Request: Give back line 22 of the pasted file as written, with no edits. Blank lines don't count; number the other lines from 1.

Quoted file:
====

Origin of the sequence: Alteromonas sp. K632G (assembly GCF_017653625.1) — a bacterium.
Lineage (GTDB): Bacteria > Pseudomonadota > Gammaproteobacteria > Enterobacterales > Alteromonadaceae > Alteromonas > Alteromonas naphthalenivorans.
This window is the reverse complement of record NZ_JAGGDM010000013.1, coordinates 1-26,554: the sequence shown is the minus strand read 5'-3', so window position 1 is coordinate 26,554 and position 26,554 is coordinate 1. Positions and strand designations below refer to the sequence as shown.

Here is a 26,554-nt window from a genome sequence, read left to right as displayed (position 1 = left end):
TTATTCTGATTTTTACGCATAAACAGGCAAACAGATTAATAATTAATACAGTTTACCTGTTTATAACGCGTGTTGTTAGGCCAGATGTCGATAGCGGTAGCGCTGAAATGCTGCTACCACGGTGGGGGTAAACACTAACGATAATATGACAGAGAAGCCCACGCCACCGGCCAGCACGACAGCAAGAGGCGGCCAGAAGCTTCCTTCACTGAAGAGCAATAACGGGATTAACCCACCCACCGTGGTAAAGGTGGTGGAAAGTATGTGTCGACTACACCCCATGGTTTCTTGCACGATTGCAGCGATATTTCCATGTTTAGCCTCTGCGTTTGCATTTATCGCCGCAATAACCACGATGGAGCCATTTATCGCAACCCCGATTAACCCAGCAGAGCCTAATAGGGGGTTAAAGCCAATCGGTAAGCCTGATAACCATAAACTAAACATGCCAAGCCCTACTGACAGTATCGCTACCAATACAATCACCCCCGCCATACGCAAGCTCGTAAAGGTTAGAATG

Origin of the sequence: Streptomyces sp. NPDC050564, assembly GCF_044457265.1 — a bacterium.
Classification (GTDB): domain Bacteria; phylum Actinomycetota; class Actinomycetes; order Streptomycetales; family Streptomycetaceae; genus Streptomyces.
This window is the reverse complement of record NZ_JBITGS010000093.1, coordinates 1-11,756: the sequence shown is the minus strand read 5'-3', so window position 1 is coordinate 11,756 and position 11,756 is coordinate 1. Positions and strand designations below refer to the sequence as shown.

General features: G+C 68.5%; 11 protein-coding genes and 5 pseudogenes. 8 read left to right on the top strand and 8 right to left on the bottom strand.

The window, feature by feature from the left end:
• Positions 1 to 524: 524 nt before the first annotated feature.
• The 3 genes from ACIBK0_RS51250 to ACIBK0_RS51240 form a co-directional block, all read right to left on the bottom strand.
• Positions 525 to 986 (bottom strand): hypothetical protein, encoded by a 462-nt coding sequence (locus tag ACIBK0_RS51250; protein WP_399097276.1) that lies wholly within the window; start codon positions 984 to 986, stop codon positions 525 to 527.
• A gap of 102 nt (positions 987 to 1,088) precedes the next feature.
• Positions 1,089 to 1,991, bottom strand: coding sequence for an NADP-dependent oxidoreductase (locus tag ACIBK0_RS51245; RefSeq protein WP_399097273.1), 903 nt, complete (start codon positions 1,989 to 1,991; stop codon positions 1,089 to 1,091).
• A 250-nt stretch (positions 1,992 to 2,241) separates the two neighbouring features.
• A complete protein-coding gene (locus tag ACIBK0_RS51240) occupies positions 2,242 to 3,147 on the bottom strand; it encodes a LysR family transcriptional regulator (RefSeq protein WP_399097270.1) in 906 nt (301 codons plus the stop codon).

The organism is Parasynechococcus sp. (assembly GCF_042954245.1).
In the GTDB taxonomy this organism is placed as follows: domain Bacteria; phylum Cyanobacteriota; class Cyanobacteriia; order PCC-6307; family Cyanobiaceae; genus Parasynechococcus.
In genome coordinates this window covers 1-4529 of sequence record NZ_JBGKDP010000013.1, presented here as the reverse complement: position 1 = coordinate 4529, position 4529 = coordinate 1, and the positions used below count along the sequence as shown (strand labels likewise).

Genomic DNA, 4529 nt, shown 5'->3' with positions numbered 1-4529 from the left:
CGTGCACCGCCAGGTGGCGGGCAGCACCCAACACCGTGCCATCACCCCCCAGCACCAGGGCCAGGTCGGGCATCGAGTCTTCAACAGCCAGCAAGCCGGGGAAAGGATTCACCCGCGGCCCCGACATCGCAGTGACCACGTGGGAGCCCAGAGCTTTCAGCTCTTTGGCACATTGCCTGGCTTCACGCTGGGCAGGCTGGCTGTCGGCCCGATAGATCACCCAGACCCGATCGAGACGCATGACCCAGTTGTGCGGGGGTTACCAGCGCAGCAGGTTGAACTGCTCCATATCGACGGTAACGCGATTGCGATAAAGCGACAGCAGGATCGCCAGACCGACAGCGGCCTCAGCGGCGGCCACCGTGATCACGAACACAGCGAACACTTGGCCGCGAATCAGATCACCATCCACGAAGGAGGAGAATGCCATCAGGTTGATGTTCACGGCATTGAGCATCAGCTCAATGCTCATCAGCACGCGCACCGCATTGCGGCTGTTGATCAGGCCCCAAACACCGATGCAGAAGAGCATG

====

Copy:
CGTGCACCGCCAGGTGGCGGGCAGCACCCAACACCGTGCCATCACCCCCCAGCACCAGGGCCAGGTCGGGCATCGAGTCTTCAACAGCCAGCAAGCCGGGGAAAGGATTCACCCGCGGCCCCGACATCGCAGTGACCACGTGGGAGCCCAGAGCTTTCAGCTCTTTGGCACATTGCCTGGCTTCACGCTGGGCAGGCTGGCTGTCGGCCCGATAGATCACCCAGACCCGATCGAGACGCATGACCCAGTTGTGCGGGGGTTACCAGCGCAGCAGGTTGAACTGCTCCATATCGACGGTAACGCGATTGCGATAAAGCGACAGCAGGATCGCCAGACCGACAGCGGCCTCAGCGGCGGCCACCGTGATCACGAACACAGCGAACACTTGGCCGCGAATCAGATCACCATCCACGAAGGAGGAGAATGCCATCAGGTTGATGTTCACGGCATTGAGCATCAGCTCAATGCTCATCAGCACGCGCACCGCATTGCGGCTGTTGATCAGGCCCCAAACACCGATGCAGAAGAGCATG